for the gratification of a few girls, to have it known that
Lady Middleton had given a small dance of eight or nine couple,
with two violins, and a mere side-board collation.
Mr. and Mrs. Palmer were of the party; from the former,
whom they had not seen before since their arrival in town,
as he was careful to avoid the appearance of any attention
to his mother-in-law, and therefore never came near her,
they received no mark of recognition on their entrance.
He looked at them slightly, without seeming to know
who they were, and merely nodded to Mrs. Jennings from
the other side of the room. Marianne gave one glance
round the apartment as she entered: it was enough--HE
was not there--and she sat down, equally ill-disposed
to receive or communicate pleasure. After they had been
assembled about an hour, Mr. Palmer sauntered towards
the Miss Dashwoods to express his surprise on seeing them
in town, though Colonel Brandon had been first informed
of their arrival at his house, and he had himself said
something very droll on hearing that they were to come.
"I thought you were both in Devonshire," said he.
"Did you?" replied Elinor.
"When do you go back again?"
"I do not know." And thus ended their discourse.
Never had Marianne been so unwilling to dance
in her life, as she was that evening, and never so much
fatigued by the exercise. She complained of it
as they returned to Berkeley Street.
"Aye, aye," said Mrs. Jennings, "we know the reason
of all that very well; if a certain person who shall
be nameless, had been there, you would not have been a
bit tired: and to say the truth it was not very pretty
of him not to give you the meeting when he was invited."
"Invited!" cried Marianne.
"So my daughter Middleton told me, for it seems Sir
John met him somewhere in the street this morning."
Marianne said no more, but looked exceedingly hurt.
Impatient in this situation to be doing something
that might lead to her sister's relief, Elinor resolved
to write the next morning to her mother, and hoped
by awakening her fears for the health of Marianne,
to procure those inquiries which had been so long delayed;
and she was still more eagerly bent on this measure
by perceiving after breakfast on the morrow, that Marianne
was again writing to Willoughby, for she could not suppose
it to be to any other person.
About the middle of the day, Mrs. Jennings went out by
herself on business, and Elinor began her letter directly,
while Marianne, too restless for employment, too anxious
for conversation, walked from one window to the other,
or sat down by the fire in melancholy meditation.
Elinor was very earnest in her application to her mother,
relating all that had passed, her suspicions of
Willoughby's inconstancy, urging her by every plea
of duty and affection to demand from Marianne an account
of her real situation with respect to him.
Her letter was scarcely finished, when a rap
foretold a visitor, and Colonel Brandon was announced.
Marianne, who had seen him from the window, and who hated
company of any kind, left the room before he entered it.
He looked more than usually grave, and though expressing
satisfaction at finding Miss Dashwood alone, as if he
had somewhat in particular to tell her, sat for some
time without saying a word. Elinor, persuaded that he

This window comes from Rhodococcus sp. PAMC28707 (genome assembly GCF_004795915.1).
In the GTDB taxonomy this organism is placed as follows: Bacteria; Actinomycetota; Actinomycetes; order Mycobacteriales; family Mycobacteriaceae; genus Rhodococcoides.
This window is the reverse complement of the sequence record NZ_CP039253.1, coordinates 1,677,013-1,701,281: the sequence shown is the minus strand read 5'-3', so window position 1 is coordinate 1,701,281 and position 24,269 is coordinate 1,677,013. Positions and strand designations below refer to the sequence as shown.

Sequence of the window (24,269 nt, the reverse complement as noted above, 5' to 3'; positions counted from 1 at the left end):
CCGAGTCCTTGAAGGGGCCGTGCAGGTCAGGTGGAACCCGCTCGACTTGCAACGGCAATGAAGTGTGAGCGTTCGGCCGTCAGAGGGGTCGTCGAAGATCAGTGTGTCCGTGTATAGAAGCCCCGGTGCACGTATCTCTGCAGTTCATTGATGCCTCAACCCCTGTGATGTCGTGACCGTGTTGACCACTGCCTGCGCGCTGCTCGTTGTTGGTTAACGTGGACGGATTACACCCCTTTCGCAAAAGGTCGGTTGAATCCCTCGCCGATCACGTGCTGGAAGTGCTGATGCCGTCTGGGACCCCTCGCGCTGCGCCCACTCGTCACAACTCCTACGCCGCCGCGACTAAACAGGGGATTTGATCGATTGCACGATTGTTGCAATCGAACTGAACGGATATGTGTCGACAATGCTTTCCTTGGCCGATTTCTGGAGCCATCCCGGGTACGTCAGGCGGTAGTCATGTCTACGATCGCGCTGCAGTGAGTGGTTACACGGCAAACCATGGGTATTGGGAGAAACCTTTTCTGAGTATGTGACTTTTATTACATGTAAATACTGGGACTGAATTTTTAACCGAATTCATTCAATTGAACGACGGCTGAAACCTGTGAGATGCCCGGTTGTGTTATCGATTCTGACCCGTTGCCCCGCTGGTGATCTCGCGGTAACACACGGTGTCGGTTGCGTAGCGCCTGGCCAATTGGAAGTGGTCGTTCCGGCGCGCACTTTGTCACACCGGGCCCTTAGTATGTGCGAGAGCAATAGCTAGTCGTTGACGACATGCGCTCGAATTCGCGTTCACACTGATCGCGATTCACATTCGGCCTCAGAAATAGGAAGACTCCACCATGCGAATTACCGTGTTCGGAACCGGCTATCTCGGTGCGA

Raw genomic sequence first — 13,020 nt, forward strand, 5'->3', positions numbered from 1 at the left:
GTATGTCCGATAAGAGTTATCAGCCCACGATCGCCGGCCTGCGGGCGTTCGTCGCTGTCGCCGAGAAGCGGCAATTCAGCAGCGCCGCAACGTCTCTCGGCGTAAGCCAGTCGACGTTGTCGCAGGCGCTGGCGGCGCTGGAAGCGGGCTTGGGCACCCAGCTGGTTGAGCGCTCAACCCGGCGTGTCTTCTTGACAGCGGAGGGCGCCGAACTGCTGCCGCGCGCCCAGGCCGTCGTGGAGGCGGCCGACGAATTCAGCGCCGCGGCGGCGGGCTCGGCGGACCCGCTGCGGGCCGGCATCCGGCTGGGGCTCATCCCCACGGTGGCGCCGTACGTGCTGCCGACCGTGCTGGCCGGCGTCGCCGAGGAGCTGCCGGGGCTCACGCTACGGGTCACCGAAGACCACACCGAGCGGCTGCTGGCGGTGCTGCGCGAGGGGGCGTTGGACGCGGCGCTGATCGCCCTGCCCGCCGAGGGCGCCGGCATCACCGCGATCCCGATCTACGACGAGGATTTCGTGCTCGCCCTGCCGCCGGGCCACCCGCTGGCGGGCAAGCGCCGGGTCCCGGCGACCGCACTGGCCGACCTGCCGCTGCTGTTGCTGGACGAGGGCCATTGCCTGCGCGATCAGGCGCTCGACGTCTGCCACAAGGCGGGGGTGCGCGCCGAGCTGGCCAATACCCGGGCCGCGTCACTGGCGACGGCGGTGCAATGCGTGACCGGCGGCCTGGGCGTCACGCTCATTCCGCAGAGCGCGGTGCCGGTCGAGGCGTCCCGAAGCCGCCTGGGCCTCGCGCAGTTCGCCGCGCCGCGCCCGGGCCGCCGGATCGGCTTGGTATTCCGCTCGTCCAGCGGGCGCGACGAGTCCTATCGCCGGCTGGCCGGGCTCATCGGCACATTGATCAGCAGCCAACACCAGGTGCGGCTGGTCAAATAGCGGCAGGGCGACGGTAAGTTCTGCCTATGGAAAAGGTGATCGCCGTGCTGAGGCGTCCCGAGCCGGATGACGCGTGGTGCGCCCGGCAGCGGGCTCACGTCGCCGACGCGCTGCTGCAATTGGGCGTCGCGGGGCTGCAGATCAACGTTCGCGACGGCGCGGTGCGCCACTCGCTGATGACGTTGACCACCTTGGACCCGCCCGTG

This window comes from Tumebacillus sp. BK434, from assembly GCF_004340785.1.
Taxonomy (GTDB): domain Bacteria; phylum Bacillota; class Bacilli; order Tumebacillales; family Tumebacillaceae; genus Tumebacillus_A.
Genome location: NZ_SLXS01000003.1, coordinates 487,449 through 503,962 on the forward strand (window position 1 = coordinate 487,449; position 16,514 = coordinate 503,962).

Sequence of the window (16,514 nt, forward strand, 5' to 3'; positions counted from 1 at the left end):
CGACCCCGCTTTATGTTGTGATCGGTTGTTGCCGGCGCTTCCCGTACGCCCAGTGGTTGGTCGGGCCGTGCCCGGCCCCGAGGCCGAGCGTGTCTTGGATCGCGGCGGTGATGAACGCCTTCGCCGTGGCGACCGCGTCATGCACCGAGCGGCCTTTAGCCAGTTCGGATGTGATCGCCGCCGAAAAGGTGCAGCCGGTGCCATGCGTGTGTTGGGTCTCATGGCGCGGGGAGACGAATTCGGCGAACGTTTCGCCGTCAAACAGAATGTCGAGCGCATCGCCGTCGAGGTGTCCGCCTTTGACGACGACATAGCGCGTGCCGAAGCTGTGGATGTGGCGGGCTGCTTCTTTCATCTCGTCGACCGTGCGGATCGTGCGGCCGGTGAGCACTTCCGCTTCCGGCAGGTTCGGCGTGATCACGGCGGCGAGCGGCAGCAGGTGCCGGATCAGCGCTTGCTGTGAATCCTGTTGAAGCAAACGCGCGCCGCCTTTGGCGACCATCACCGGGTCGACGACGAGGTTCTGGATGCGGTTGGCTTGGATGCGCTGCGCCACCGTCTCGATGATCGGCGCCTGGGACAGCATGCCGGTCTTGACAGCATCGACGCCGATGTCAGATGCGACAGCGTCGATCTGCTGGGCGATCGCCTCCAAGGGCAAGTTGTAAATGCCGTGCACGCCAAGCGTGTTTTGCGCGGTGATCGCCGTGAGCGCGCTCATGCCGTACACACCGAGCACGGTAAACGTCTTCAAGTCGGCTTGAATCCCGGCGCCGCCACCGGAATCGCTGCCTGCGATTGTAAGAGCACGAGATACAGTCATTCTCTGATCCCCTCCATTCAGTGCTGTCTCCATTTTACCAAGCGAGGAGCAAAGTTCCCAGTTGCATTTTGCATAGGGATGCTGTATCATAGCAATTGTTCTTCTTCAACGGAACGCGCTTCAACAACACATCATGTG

had some communication to make in which her sister
was concerned, impatiently expected its opening.
It was not the first time of her feeling the same kind
of conviction; for, more than once before, beginning with
the observation of "your sister looks unwell to-day,"
or "your sister seems out of spirits," he had appeared
on the point, either of disclosing, or of inquiring,
something particular about her. After a pause of several
minutes, their silence was broken, by his asking her
in a voice of some agitation, when he was to congratulate
her on the acquisition of a brother? Elinor was not
prepared for such a question, and having no answer ready,
was obliged to adopt the simple and common expedient,
of asking what he meant? He tried to smile as he replied,
"your sister's engagement to Mr. Willoughby is very generally known."
"It cannot be generally known," returned Elinor,
"for her own family do not know it."
He looked surprised and said, "I beg your pardon,
I am afraid my inquiry has been impertinent; but I had not
supposed any secrecy intended, as they openly correspond,
and their marriage is universally talked of."
"How can that be? By whom can you have heard
"By many--by some of whom you know nothing, by others
with whom you are most intimate, Mrs. Jennings, Mrs. Palmer,
and the Middletons. But still I might not have believed it,
for where the mind is perhaps rather unwilling to
be convinced, it will always find something to support
its doubts, if I had not, when the servant let me in today,
accidentally seen a letter in his hand, directed to
Mr. Willoughby in your sister's writing. I came to inquire,
but I was convinced before I could ask the question.
Is every thing finally settled? Is it impossible to-?
But I have no right, and I could have no chance of succeeding.
Excuse me, Miss Dashwood. I believe I have been wrong
in saying so much, but I hardly know what to do, and on
your prudence I have the strongest dependence. Tell me
that it is all absolutely resolved on, that any attempt,
that in short concealment, if concealment be possible,
is all that remains."
These words, which conveyed to Elinor a direct avowal
of his love for her sister, affected her very much.
She was not immediately able to say anything, and even
when her spirits were recovered, she debated for a short
time, on the answer it would be most proper to give.
The real state of things between Willoughby and her sister
was so little known to herself, that in endeavouring
to explain it, she might be as liable to say too much
as too little. Yet as she was convinced that Marianne's
affection for Willoughby, could leave no hope of Colonel
Brandon's success, whatever the event of that affection
might be, and at the same time wished to shield her conduct
from censure, she thought it most prudent and kind,
after some consideration, to say more than she really knew
or believed. She acknowledged, therefore, that though
she had never been informed by themselves of the terms
on which they stood with each other, of their mutual
affection she had no doubt, and of their correspondence
she was not astonished to hear.
He listened to her with silent attention, and on
her ceasing to speak, rose directly from his seat,
and after saying in a voice of emotion, "to your sister
I wish all imaginable happiness; to Willoughby that he
may endeavour to deserve her,"--took leave, and went away.
Elinor derived no comfortable feelings from this conversation, to lessen the uneasiness of her mind on other points; she was left, on the contrary, with a melancholy impression of Colonel Brandon's unhappiness, and was prevented even from wishing it removed, by her anxiety for the very event that must confirm it.